Joshua Graff Zivin

House of Leaves” by Mark Z. Danielewski. An unsettling mystery that feels like the lovechild of Borges and Pynchon. Very difficult to describe, but once you are sucked in, it is very hard to put down.

Stephan Haggard

The Misinformation Age” by Cailin O’Connor and James Owen Weatherall. In the current dystopian environment, I reach for non-fiction. Written by two philosophers at UC Irvine, the book examines why even scientists – committed to the best use of evidence – can get things wrong. The answers involve the nature of networks, and particularly the level of polarization and trust in them. If scientists can distrust strong findings, imagine how it can happen to the general public. The book is a primer on how false beliefs spread.

Zoltan Hajnal

There Are No Children Here: The Story of Two Boys Growing Up in the Other America” by Alex Kotlowitz. It’s a compelling and endearing story of two Black boys growing up in the South Side of Chicago in extreme poverty. It raises so many issues about race and urban poverty without trying to solve any of them. But what I love about it is how quickly you fall in love with two young boys who are just trying to grow up.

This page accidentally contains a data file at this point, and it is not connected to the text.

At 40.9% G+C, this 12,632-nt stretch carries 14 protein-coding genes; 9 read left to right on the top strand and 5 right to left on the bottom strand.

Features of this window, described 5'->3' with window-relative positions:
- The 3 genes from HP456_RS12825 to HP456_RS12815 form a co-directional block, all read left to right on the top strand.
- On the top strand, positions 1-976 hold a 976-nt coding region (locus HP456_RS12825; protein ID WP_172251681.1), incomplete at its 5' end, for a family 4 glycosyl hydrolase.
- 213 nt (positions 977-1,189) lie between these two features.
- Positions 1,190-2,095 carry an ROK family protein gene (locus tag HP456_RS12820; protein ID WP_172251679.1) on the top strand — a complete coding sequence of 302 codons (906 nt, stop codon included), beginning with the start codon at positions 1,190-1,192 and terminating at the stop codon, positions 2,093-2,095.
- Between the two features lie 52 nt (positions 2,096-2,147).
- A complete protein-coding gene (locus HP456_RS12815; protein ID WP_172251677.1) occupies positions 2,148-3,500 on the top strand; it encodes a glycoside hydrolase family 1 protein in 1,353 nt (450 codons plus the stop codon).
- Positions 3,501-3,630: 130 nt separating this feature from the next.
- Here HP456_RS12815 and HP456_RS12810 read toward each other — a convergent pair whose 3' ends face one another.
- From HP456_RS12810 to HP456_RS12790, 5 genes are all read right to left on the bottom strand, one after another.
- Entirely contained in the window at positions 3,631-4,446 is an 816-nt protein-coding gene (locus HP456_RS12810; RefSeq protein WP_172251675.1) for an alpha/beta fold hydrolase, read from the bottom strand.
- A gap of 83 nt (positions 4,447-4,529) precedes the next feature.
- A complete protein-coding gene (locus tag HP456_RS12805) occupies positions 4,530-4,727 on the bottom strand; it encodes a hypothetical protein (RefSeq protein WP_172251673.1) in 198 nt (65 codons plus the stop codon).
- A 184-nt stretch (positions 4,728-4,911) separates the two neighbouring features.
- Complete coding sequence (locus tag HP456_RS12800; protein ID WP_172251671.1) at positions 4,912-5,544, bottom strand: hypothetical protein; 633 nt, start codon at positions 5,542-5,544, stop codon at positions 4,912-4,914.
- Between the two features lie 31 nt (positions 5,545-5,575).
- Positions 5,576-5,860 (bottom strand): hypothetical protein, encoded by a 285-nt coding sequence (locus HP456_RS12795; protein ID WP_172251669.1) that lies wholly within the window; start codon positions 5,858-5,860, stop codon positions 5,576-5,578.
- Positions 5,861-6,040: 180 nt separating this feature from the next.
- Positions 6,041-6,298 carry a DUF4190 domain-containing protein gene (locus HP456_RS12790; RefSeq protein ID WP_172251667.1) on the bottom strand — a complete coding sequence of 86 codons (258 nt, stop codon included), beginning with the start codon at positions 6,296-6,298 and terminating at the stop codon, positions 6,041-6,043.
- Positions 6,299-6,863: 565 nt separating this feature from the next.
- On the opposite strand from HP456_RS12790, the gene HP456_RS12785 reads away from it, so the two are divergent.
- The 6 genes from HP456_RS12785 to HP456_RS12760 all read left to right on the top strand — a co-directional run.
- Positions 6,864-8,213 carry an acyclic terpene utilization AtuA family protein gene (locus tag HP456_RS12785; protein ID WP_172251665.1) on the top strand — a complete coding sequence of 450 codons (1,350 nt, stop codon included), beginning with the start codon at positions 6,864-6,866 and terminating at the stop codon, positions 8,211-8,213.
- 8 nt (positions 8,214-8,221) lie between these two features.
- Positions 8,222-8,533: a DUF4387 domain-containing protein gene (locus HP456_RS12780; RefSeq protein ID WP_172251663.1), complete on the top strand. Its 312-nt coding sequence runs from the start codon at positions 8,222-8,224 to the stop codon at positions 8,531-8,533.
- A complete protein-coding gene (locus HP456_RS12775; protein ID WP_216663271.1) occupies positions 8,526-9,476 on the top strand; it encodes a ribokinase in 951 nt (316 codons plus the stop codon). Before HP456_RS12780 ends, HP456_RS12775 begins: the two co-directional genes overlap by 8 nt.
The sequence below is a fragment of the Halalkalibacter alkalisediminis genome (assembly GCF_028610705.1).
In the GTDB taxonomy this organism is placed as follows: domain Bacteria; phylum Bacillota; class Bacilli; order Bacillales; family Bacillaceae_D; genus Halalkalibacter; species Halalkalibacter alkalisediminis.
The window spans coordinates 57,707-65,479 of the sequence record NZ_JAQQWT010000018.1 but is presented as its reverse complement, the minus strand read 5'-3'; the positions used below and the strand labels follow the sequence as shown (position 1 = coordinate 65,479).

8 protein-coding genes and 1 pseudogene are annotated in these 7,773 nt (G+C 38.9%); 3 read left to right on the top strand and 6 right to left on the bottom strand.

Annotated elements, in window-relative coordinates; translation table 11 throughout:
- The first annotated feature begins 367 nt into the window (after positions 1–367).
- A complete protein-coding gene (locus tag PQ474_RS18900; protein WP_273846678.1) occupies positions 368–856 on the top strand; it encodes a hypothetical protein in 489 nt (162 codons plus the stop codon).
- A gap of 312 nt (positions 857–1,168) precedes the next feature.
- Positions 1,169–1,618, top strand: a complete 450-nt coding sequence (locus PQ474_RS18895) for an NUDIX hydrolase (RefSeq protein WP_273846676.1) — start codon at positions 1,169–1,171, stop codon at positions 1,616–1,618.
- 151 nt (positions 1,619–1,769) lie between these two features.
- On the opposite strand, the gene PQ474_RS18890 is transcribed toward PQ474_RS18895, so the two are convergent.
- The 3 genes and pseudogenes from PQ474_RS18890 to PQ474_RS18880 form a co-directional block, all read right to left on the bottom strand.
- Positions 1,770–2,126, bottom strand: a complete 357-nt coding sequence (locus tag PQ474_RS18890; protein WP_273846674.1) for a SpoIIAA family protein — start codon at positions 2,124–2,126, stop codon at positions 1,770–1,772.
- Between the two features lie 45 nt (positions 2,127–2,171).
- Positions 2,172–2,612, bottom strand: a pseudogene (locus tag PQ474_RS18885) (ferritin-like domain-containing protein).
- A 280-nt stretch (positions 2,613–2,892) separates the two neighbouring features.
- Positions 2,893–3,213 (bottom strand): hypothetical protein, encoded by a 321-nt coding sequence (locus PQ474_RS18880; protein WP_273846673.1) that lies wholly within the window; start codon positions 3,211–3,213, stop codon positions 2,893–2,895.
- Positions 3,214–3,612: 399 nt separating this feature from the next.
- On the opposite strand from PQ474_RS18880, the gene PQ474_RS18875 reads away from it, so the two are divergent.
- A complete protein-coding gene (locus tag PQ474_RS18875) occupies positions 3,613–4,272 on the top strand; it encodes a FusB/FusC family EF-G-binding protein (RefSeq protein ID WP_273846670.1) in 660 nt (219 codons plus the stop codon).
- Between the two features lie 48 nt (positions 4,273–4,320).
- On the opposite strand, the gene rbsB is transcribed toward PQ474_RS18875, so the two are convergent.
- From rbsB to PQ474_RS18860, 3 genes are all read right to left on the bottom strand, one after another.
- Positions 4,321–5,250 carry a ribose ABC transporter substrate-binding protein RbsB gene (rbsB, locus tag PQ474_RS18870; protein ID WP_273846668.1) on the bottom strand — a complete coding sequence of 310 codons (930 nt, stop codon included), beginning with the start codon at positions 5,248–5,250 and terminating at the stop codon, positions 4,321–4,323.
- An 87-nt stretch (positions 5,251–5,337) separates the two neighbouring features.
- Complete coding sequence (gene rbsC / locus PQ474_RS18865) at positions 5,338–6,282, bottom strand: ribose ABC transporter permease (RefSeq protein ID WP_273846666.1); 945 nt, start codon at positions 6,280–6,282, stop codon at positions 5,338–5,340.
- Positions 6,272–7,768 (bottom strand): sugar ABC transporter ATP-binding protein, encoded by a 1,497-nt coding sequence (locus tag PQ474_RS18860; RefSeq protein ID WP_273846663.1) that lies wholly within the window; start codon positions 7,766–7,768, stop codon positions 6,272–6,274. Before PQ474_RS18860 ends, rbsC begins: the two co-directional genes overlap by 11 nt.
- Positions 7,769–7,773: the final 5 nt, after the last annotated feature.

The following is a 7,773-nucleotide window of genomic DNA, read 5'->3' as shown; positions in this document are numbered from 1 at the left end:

I also recommend “City of Thieves” by David Benioff – a crazy, wild story about two young men who need to find a dozen eggs for the colonel’s wife or face execution. The only problem is that this is during the Siege of Leningrad, and everything is in chaos. Both dark and charming.

Ruixue Jia

I recommend “A Distant Mirror: The Calamitous 14th Century” by Barbara Tuchman and “The World of Yesterday: Memoirs of a European” by Stefan Zweig. During this pandemic, I became more curious about past calamitous events like the Black Death and World War I. How did people live in those difficult times? Tuchman’s book tells a history of the turbulent 14th century through the life of a single minor French nobleman, which is an extraordinary approach to writing history. Zweig’s memoir is a recount of his own experience from pre-World War I golden age to the start of World War II. The political upheavals shocked his humanitarian idealism and drove him to despair. Readers who once dreamed to be a citizen of the world may experience similar frustration in today’s world.